|scientific name Celastrina ladon nigrescens |
common name Western Spring Azure
In Alberta, found only in montane meadows in the Castle River - Waterton region.
One brood, emerging in May to early June.
The Western Spring Azure lacks any trace of orange markings on the underside, and has a white-grey underside with black median and marginal dots. Very similar to the Boreal Spring Azure (C. ladon lucia), but in Alberta these two occur together only in the Castle River - Waterton Lakes region. The underside ground colour of nigrescens is lighter than lucia, and the upperside of males is violet-blue, not pale powder-blue as in lucia. Individuals of both species occasionally occur that have coalescent hindwing spots, resulting in a large blotch rather than a number of dots.
The taxonomy of this group of species has been very confusing, and research is still ongoing to define the number of species and the appropriate names for this genus in North America; nigrescens and lucia do not intergrade but remain distinct where they occur together in BC and Alberta (Bird et al. 1995, Guppy & Shepard 2001, Schmidt unpubl. data), evidence that they are separate species rather than geographic forms of the same species.
No data available for Alberta. On the west coast of BC, the eggs are white, and shaped like a slightly flattened sphere; mature larvae come in a variety of colours: green, purplish (Guppy & Shepard 2001) or white to pale pink with a transverse bar on the first abdominal segment (Ballmer & Pratt 1989). Tatum (2002) provides excellent photographs of pale yellow and wine-colored larvae and a mottled-brown pupa from Vancouver Island.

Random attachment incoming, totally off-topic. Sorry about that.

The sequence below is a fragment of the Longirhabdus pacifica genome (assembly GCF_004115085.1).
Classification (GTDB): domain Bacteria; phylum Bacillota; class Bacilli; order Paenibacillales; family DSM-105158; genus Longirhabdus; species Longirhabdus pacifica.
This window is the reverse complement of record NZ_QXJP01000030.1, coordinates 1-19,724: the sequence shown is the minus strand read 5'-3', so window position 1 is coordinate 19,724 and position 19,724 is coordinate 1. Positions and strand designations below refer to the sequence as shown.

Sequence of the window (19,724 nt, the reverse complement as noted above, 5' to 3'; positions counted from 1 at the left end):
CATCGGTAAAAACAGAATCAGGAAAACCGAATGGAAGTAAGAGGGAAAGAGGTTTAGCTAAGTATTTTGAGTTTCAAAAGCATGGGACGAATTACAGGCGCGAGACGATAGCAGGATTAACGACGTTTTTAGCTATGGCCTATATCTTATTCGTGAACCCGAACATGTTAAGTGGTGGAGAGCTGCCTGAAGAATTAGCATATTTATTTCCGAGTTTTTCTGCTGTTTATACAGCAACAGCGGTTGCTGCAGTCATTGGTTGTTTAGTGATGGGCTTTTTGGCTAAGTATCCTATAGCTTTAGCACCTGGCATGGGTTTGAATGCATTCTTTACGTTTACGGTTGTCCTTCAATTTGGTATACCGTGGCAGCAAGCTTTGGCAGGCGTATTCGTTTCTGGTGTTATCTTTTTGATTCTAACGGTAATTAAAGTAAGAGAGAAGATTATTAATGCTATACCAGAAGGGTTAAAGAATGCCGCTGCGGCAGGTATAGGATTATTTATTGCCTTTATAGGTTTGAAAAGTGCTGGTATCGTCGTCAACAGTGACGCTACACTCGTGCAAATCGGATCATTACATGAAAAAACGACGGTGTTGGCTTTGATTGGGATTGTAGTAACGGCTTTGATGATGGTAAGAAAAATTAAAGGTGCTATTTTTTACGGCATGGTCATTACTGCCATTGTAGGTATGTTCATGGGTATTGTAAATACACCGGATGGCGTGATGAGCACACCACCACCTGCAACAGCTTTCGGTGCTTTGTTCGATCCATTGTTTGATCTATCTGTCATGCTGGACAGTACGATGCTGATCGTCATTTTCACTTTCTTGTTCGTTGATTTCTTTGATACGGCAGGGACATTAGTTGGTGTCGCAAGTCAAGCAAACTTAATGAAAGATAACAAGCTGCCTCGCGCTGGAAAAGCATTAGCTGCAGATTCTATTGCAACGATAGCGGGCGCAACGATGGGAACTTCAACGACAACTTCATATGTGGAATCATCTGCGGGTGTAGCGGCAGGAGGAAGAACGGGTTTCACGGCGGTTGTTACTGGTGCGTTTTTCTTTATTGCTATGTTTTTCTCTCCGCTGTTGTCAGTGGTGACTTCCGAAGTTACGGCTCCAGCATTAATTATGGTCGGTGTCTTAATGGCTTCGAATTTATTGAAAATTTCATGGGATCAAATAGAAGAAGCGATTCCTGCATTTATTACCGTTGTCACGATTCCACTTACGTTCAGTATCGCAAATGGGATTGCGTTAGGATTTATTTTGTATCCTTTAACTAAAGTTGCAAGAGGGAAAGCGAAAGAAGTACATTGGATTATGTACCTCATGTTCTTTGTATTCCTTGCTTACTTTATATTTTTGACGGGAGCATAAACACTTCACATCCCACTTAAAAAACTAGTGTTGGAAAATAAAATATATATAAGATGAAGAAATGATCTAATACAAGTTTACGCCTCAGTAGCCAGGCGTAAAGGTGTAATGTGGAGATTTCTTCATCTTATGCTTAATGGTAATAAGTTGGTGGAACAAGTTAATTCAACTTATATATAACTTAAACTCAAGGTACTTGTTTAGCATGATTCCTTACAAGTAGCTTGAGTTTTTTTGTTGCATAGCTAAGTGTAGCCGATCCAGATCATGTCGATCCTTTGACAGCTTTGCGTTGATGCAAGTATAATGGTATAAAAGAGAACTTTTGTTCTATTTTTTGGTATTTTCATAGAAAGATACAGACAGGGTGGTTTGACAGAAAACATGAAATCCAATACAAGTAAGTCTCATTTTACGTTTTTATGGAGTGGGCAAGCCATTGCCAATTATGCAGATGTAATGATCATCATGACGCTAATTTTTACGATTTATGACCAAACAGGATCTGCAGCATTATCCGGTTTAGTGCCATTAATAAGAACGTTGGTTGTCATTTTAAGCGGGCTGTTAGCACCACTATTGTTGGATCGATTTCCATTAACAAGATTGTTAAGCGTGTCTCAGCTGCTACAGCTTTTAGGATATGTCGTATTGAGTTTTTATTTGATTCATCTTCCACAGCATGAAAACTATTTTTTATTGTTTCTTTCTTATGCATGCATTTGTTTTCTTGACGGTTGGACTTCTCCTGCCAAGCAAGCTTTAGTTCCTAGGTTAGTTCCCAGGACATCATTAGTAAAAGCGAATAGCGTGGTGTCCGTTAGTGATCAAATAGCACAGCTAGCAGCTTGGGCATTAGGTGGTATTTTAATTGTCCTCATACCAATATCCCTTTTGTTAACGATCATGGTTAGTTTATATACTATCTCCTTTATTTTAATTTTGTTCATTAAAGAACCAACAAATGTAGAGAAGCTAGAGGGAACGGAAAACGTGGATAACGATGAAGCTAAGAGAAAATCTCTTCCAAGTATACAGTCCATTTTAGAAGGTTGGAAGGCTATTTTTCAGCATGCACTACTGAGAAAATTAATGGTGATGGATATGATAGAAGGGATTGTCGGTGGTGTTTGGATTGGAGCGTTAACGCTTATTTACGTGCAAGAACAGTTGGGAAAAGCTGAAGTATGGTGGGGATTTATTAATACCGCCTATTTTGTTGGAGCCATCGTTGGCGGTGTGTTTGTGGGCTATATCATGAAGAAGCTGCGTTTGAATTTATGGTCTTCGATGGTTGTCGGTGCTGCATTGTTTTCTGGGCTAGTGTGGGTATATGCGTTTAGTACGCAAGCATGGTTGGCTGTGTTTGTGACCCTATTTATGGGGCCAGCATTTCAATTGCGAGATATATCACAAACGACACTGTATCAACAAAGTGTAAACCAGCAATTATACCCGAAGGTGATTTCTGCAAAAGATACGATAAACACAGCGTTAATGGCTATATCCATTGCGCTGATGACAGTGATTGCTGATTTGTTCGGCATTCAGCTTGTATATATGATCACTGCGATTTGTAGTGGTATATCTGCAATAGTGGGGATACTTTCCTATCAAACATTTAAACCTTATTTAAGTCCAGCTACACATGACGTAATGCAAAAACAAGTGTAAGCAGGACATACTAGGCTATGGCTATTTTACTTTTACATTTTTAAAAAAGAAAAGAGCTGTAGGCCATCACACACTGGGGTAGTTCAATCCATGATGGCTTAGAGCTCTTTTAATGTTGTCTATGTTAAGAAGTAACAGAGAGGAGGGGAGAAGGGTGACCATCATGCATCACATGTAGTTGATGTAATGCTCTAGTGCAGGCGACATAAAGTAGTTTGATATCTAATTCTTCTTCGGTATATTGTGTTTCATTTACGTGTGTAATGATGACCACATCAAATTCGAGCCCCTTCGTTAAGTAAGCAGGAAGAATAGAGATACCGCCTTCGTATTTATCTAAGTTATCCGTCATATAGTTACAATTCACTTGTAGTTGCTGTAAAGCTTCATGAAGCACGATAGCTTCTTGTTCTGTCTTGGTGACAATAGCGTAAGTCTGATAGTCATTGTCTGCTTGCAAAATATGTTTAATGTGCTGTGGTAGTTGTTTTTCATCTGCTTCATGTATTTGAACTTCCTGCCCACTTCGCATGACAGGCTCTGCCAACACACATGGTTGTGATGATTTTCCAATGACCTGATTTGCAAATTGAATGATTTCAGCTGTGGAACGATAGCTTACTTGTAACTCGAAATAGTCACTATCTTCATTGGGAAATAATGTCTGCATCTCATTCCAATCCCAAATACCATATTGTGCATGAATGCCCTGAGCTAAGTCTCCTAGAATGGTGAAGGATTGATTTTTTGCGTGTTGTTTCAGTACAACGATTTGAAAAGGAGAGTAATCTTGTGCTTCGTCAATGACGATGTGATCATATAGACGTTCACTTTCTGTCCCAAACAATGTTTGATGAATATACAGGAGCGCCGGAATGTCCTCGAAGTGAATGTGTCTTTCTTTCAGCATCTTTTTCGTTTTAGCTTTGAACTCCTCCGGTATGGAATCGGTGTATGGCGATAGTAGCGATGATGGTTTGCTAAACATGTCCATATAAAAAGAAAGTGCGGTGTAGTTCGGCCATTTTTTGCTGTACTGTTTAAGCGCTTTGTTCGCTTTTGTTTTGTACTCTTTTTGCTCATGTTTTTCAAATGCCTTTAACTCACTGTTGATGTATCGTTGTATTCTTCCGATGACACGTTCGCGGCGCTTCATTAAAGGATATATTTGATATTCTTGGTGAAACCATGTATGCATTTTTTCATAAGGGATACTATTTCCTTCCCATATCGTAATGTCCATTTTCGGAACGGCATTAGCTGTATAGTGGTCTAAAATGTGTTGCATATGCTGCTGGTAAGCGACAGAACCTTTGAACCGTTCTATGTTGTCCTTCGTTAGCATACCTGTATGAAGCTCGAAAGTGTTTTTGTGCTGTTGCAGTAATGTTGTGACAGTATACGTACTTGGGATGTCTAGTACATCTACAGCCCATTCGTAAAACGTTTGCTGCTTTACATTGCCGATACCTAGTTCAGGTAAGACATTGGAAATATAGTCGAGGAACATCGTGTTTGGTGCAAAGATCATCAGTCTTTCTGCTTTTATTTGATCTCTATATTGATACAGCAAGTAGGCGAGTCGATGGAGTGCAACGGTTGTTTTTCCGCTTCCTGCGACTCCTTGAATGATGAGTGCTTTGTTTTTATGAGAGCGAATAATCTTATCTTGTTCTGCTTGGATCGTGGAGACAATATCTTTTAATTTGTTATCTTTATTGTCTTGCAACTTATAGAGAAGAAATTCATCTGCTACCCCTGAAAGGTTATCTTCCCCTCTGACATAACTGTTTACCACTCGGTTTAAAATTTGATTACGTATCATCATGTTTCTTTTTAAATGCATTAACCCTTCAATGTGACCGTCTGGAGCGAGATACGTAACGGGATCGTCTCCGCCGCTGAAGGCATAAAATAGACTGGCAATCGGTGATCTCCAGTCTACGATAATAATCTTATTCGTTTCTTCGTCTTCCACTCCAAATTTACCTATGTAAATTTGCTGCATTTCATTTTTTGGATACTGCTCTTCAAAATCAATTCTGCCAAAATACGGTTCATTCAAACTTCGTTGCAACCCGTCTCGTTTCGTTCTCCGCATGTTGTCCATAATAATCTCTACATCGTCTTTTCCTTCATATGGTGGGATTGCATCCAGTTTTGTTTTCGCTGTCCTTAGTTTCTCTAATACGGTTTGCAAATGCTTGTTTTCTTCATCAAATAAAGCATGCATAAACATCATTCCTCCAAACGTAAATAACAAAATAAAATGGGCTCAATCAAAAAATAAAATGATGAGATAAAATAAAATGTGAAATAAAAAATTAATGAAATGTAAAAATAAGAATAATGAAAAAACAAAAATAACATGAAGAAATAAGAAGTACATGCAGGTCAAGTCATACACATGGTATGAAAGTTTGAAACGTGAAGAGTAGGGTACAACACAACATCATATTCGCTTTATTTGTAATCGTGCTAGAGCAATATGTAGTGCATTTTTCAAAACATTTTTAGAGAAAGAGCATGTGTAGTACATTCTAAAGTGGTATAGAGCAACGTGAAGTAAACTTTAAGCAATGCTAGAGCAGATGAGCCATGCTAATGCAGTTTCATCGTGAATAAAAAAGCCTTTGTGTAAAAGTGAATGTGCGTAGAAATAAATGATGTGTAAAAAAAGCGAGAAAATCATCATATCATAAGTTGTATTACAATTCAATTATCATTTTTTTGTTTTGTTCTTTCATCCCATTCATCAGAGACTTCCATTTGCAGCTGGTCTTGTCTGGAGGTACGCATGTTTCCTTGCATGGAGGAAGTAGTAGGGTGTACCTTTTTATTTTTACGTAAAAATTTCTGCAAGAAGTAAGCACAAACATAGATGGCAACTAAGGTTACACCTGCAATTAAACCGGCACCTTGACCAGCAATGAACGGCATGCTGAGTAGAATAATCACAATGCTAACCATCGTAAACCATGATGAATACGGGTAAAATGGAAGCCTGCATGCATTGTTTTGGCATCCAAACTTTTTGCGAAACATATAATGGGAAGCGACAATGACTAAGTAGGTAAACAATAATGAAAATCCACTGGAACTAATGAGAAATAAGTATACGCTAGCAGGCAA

Scott (1992) noted that although larvae can feed on a wide variety of flowers, females lay eggs on only a particular stage of the flower bud, and then only on species with a clustered flower structure, likely to ensure the larva has enough food to fully develop without having to relocate.
The Western Spring Azure is restricted to a small geographic area in Alberta.
No Alberta data. In BC, larvae feed on the flowers and developing seeds of ocean spray (Holodiscus discolor), Ceanothus (Ceanothus sp.) and hardhack (Spiraea douglasii) (Guppy & Shepard 2001). Of these, only Ceanothus velutinus occurs in Alberta (Moss 1992).
Southern BC and extreme southwestern Alberta south to Baja California (Bird et al. 1995, Guppy & Shepard 2001, Pratt et al. 1994).
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